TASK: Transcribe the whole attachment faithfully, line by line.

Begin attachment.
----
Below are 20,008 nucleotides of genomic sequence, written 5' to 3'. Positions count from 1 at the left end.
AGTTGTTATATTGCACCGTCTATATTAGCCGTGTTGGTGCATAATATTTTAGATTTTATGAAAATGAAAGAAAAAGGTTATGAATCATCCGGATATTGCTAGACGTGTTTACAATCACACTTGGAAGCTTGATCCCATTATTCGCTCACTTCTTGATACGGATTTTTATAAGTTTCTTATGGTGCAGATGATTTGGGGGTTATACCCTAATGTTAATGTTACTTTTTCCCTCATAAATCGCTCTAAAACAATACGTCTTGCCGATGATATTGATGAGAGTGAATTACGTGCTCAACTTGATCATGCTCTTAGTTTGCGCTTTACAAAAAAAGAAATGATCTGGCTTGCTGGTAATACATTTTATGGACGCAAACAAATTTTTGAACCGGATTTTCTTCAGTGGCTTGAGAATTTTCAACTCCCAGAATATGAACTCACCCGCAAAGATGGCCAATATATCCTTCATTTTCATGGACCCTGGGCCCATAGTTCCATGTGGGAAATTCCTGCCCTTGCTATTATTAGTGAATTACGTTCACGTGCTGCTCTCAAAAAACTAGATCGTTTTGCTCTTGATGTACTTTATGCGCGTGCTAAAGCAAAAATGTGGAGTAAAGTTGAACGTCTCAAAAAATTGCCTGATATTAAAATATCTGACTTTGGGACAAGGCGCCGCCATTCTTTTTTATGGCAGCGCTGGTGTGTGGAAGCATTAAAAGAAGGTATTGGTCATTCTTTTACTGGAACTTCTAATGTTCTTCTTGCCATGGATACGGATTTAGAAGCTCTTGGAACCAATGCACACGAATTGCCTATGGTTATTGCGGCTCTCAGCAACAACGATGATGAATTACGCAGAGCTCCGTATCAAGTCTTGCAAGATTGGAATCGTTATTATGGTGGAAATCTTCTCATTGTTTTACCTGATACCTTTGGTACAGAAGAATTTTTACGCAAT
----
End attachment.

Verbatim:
Below are 20,008 nucleotides of genomic sequence, written 5' to 3'. Positions count from 1 at the left end.
AGTTGTTATATTGCACCGTCTATATTAGCCGTGTTGGTGCATAATATTTTAGATTTTATGAAAATGAAAGAAAAAGGTTATGAATCATCCGGATATTGCTAGACGTGTTTACAATCACACTTGGAAGCTTGATCCCATTATTCGCTCACTTCTTGATACGGATTTTTATAAGTTTCTTATGGTGCAGATGATTTGGGGGTTATACCCTAATGTTAATGTTACTTTTTCCCTCATAAATCGCTCTAAAACAATACGTCTTGCCGATGATATTGATGAGAGTGAATTACGTGCTCAACTTGATCATGCTCTTAGTTTGCGCTTTACAAAAAAAGAAATGATCTGGCTTGCTGGTAATACATTTTATGGACGCAAACAAATTTTTGAACCGGATTTTCTTCAGTGGCTTGAGAATTTTCAACTCCCAGAATATGAACTCACCCGCAAAGATGGCCAATATATCCTTCATTTTCATGGACCCTGGGCCCATAGTTCCATGTGGGAAATTCCTGCCCTTGCTATTATTAGTGAATTACGTTCACGTGCTGCTCTCAAAAAACTAGATCGTTTTGCTCTTGATGTACTTTATGCGCGTGCTAAAGCAAAAATGTGGAGTAAAGTTGAACGTCTCAAAAAATTGCCTGATATTAAAATATCTGACTTTGGGACAAGGCGCCGCCATTCTTTTTTATGGCAGCGCTGGTGTGTGGAAGCATTAAAAGAAGGTATTGGTCATTCTTTTACTGGAACTTCTAATGTTCTTCTTGCCATGGATACGGATTTAGAAGCTCTTGGAACCAATGCACACGAATTGCCTATGGTTATTGCGGCTCTCAGCAACAACGATGATGAATTACGCAGAGCTCCGTATCAAGTCTTGCAAGATTGGAATCGTTATTATGGTGGAAATCTTCTCATTGTTTTACCTGATACCTTTGGTACAGAAGAATTTTTACGCAAT